EDITORIAL COMMENT

Statements by Finance minister Mthuli Ncube last week that his economic blueprint, Transitional Stabilisation Programme (TSP) had scored several successes, got us thinking.
What is success, really?

When Ncube took over the Finance ministry in 2018 after the November 2017 coup, Zimbabwe was not short of fuel, the country had stable prices and teachers, nurses and other civil servants were religiously reporting for duty as they were relatively happy with the obtaining working conditions.

Prices were stable and work, in its various forms, paid enough for employees to sustain their families.

In fact, in 2018, Zimbabweans never cared to think about the inflation rate.

It was way below 10%, until the professor glided in and force-marched the numbers way up north.

This must not be misconstrued to mean the late former President Robert Mugabe’s regime didn’t destroy this economy.

We are only comparing the situation back then, and now, when teachers cannot retrn to their workstations because all they have worked for in the past months have been rendered useless by relentless inflation, a volatile exchange and skyrocketing prices.

These are just a few examples of what Mthuli found running well when he arrived at the Finance ministry to begin his ruinous reforms where he interfered with a viable multi-currency system with the introduction of a domestic currency.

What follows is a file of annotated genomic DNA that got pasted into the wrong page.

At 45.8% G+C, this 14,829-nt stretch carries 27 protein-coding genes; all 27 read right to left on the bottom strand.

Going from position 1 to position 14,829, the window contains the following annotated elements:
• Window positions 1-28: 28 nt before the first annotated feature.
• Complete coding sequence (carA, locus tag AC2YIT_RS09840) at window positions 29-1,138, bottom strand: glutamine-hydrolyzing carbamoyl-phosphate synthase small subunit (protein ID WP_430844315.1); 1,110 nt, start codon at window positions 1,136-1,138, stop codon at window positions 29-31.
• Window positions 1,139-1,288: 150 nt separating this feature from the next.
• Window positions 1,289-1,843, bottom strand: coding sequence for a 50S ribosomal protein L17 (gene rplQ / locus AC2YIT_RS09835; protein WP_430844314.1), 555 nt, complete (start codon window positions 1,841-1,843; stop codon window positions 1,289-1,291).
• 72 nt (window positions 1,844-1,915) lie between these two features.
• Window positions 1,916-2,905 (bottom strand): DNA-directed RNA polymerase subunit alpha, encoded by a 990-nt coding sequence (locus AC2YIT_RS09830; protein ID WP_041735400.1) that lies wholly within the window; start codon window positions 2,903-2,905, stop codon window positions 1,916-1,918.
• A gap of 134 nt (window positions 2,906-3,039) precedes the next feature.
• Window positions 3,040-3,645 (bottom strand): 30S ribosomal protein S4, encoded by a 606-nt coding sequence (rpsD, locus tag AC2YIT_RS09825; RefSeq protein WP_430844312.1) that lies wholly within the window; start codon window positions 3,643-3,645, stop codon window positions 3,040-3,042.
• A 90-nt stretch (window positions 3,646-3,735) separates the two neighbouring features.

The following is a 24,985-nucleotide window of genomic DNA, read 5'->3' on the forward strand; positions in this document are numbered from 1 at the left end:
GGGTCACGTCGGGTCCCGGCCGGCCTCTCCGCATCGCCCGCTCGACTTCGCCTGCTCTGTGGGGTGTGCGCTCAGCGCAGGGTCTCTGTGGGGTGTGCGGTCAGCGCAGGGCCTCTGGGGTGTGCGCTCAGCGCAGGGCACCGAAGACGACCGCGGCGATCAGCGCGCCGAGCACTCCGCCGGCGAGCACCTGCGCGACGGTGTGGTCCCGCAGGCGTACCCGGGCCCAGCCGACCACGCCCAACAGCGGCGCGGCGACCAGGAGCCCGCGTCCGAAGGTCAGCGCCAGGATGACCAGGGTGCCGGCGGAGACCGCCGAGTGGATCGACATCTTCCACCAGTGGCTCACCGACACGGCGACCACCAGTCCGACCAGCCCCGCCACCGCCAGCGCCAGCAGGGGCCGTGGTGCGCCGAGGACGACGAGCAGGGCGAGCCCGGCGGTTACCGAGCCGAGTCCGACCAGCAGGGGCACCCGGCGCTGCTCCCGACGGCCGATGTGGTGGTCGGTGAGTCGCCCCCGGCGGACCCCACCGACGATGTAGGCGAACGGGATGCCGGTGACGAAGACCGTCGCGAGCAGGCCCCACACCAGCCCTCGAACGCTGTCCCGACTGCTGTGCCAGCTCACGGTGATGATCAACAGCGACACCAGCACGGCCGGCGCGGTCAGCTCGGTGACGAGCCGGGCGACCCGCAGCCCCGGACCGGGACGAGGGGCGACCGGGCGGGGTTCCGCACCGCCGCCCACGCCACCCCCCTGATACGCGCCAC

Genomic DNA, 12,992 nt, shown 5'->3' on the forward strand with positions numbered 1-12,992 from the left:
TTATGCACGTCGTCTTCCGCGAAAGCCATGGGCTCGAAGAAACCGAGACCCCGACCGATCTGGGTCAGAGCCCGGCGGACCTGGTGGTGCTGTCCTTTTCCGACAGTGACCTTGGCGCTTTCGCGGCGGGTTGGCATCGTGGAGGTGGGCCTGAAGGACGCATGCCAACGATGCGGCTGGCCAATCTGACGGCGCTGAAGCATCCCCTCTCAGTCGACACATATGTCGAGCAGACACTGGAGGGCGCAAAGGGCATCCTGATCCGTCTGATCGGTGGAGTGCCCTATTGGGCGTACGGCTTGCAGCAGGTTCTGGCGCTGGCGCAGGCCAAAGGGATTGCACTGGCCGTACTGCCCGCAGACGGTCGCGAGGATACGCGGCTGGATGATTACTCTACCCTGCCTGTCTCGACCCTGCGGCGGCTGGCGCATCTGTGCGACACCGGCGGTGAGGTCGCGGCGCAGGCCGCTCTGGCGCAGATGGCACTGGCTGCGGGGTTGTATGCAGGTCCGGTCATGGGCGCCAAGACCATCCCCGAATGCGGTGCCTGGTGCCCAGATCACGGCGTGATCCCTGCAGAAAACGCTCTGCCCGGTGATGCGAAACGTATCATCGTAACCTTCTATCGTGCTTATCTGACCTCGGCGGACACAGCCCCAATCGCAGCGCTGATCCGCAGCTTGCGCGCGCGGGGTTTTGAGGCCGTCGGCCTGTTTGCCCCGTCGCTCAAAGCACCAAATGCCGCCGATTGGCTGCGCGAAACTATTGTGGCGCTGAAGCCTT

We were shocked back then in June last year, because basic economics told us that a disaster was in the making.

Production in industries was extremely low when the rushed currency reforms were made.

Exports were very low when the reforms kicked in, and foreign currency reserves at the Reserve Bank of Zimbabwe were below the recommended three months’ cover.

Under these circumstances, any right-thinking person would have known that we were headed for disaster.

The economy was not ready to sustain its own currency.

But what did we see when the Zimbabwe dollar returned?

The foreign currency that was still in the market immediately disappeared and the black market rate resurfaced. Ncube and his team were then forced to begin the battle to tame the rage, devoting most of their time to plotting how to win the battle.

Elsewhere, the last remaining firms started crumbling because foreign currency shortages had mounted, the power crisis had returned and imported raw materials became difficult to procure. Two years since the TSP came in, it is being wound up and we are a worse off lot.

Workers’ pensions have been destroyed, rural communities are sinking deeper into poverty and everything else is in disarray. Now, correct us if we are wrong. Is this the definition of success?

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